Today’s post will ask quite a few questions for which I have no definitive answers. Maybe there will be some answers submitted to us from our readers. I start with the birthday of a boy by the name of Michael Bienlein. He was the son of Johann and Margaret (Billhorn) Bienlein. Almost every source I located for Michael says he was born on this day, August 25th, however there is plenty of disagreement about which year he was born. I found places that recorded him as being born in 1842, 1844, or 1845. Our German Family Tree gives the 1845 year of birth, and that’s the one I hope is correct merely because it would mean that today would have been his 175th birthday. Much of the information we have about Michael Bienlein is found in the Friedenberg books.
Michael Bienlein can be found in the 1850 census for Brazeau Township. Michael was 5 years old, which would back up either an 1844 or 1845 birth year.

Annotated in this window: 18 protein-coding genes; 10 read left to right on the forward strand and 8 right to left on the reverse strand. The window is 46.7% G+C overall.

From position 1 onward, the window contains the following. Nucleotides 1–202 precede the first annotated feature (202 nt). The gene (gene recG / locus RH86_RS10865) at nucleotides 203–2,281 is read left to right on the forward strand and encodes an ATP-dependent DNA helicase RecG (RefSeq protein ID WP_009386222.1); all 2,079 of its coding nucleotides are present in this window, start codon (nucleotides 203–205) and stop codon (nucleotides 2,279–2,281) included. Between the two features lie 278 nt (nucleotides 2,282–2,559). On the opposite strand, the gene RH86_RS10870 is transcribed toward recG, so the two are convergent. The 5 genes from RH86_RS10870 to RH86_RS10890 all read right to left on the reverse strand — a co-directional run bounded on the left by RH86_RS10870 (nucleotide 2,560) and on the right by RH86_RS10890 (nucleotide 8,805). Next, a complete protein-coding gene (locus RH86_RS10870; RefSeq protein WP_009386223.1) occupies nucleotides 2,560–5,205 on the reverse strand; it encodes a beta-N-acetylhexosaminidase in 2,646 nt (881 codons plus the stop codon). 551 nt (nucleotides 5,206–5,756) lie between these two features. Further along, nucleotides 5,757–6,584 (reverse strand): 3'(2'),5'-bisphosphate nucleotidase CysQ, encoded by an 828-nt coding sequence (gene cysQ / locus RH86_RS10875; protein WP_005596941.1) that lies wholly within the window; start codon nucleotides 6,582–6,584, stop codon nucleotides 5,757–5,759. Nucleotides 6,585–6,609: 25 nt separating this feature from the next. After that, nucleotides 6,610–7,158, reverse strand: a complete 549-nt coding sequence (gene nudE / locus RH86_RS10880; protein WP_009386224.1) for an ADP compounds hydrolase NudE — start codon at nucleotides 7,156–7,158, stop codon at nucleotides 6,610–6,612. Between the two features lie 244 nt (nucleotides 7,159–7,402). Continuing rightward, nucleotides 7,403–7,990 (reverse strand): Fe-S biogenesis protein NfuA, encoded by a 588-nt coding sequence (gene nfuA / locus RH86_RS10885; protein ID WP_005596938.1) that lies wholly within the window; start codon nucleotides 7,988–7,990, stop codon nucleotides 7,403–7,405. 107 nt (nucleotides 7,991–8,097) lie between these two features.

In 1860, we find the Bienlein household in the Cinque Hommes Township. Michael was 15 years old at the time.
Michael spent some time in a Missouri State Regiment during the Civil War. He is said to have been part of Company E. That company is reported to spent some time around New Madrid, Missouri. I’ll get back to that piece of information shortly.
First, let’s take a look at Michael’s first wife, Mary Pitts. The books of Immanuel Lutheran Church in Perryville state that Mary (Pitts) Bienlein was baptized in 1874. That baptism must have taken place after this couple was married. Let’s take a look at that record from Immanuel.
I am assuming that Calvin Pitts was Mary’s father. I found a Calvin Pitts living in Pemiscott County, Missouri in the 1860 census. The wife’s name does not match, but I found an Ancestry family history stating that Calvin’s first wife was named Mary, and she died in 1858. Elvina was his second wife in that Ancestry family tree.
Mary is 12 years old in this 1860 census, and she was said to have been born in Alabama. Our German Family Tree does not give a birth date or marriage date for her. Several Ancestry family trees say that Mary Pitts and Michael Bienlein were married in 1865 at New Madrid. If the Mary Pitts in the above census got married in 1865, she would have only been 17 years old. Pemiscott County is not that far from New Madrid.